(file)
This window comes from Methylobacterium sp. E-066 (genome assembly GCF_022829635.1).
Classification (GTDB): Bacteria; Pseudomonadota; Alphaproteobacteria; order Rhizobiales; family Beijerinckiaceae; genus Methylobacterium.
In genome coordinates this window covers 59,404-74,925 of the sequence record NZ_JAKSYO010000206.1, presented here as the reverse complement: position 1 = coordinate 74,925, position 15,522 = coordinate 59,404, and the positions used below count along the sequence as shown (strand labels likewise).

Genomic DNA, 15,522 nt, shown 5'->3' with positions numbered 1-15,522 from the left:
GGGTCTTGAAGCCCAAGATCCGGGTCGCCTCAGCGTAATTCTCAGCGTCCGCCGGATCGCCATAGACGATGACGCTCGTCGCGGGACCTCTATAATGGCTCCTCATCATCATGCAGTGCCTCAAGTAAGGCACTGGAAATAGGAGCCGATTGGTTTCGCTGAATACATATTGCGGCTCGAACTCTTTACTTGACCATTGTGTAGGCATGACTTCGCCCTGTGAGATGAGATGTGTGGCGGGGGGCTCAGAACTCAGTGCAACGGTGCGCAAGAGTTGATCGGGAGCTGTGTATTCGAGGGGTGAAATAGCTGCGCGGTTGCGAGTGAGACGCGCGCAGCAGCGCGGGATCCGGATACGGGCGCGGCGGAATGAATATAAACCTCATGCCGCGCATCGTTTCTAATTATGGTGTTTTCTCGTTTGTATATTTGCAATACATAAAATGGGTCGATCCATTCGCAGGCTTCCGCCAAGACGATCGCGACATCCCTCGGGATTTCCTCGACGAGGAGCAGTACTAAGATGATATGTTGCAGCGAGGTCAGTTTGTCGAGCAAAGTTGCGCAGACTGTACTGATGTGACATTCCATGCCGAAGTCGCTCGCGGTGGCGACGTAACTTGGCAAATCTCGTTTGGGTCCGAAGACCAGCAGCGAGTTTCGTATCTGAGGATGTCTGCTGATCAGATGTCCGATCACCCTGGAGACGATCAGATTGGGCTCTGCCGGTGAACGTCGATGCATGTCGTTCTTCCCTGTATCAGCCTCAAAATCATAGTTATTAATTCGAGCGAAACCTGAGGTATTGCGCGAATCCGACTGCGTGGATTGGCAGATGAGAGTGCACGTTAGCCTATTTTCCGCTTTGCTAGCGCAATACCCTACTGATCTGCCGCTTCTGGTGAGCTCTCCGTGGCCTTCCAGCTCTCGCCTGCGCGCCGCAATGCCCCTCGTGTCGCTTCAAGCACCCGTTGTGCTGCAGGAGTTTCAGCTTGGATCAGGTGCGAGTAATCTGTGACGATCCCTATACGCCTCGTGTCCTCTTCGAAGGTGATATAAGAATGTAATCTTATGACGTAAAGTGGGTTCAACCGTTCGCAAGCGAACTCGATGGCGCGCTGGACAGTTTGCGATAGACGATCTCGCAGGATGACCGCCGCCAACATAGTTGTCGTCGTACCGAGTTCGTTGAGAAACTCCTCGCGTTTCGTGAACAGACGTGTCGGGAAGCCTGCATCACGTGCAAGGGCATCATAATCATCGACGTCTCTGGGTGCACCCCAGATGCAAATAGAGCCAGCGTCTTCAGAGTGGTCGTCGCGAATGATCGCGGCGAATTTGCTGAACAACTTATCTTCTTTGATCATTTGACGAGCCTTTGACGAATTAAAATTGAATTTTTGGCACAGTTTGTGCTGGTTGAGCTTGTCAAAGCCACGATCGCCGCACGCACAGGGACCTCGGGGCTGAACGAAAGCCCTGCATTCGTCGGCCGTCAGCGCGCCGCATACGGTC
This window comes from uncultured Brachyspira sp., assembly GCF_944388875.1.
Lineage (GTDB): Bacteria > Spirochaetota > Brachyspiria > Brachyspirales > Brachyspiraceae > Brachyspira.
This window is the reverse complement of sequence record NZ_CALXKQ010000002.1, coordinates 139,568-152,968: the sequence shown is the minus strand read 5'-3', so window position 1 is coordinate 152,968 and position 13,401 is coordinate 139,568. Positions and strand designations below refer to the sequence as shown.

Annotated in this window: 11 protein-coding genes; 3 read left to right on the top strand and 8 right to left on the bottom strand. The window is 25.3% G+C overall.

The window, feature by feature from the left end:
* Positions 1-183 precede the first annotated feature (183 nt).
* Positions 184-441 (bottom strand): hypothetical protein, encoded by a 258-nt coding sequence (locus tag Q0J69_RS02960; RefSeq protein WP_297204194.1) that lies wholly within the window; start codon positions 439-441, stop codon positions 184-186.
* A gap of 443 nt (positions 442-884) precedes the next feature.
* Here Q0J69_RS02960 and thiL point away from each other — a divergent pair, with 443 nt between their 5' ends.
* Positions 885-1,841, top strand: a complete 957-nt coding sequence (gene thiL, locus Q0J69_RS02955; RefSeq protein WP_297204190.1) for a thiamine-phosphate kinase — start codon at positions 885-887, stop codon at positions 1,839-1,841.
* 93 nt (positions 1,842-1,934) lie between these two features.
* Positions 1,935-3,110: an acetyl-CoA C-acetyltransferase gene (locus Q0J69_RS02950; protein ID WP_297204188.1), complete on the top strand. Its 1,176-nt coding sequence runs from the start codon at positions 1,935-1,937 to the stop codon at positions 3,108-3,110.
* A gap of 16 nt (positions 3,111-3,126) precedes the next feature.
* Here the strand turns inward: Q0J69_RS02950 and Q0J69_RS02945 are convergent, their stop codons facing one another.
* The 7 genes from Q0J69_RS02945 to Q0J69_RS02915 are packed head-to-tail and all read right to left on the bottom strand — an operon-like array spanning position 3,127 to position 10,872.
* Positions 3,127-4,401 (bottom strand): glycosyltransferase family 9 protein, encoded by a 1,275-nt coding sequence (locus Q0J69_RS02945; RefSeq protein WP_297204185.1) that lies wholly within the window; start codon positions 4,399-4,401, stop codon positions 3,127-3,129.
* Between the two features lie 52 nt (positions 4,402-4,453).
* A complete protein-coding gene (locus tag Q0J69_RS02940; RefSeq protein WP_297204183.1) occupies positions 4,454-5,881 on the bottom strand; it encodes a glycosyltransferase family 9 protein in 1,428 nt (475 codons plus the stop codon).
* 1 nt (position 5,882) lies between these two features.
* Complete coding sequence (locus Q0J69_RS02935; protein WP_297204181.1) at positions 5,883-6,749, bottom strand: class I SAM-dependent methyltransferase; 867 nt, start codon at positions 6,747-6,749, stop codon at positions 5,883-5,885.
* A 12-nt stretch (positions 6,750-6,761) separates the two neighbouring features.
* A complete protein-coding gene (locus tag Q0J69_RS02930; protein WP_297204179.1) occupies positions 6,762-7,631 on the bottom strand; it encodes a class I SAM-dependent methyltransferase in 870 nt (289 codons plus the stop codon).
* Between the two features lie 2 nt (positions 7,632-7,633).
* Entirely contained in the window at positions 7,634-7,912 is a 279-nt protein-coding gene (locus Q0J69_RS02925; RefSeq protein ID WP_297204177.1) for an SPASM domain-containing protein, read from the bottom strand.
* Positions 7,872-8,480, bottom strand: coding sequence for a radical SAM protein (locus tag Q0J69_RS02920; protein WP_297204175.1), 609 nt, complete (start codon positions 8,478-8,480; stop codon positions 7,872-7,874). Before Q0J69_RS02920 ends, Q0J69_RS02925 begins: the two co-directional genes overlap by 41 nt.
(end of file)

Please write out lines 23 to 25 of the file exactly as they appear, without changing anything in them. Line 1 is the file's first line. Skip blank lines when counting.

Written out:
* A complete protein-coding gene (locus tag Q0J69_RS02940; RefSeq protein WP_297204183.1) occupies positions 4,454-5,881 on the bottom strand; it encodes a glycosyltransferase family 9 protein in 1,428 nt (475 codons plus the stop codon).
* 1 nt (position 5,882) lies between these two features.
* Complete coding sequence (locus Q0J69_RS02935; protein WP_297204181.1) at positions 5,883-6,749, bottom strand: class I SAM-dependent methyltransferase; 867 nt, start codon at positions 6,747-6,749, stop codon at positions 5,883-5,885.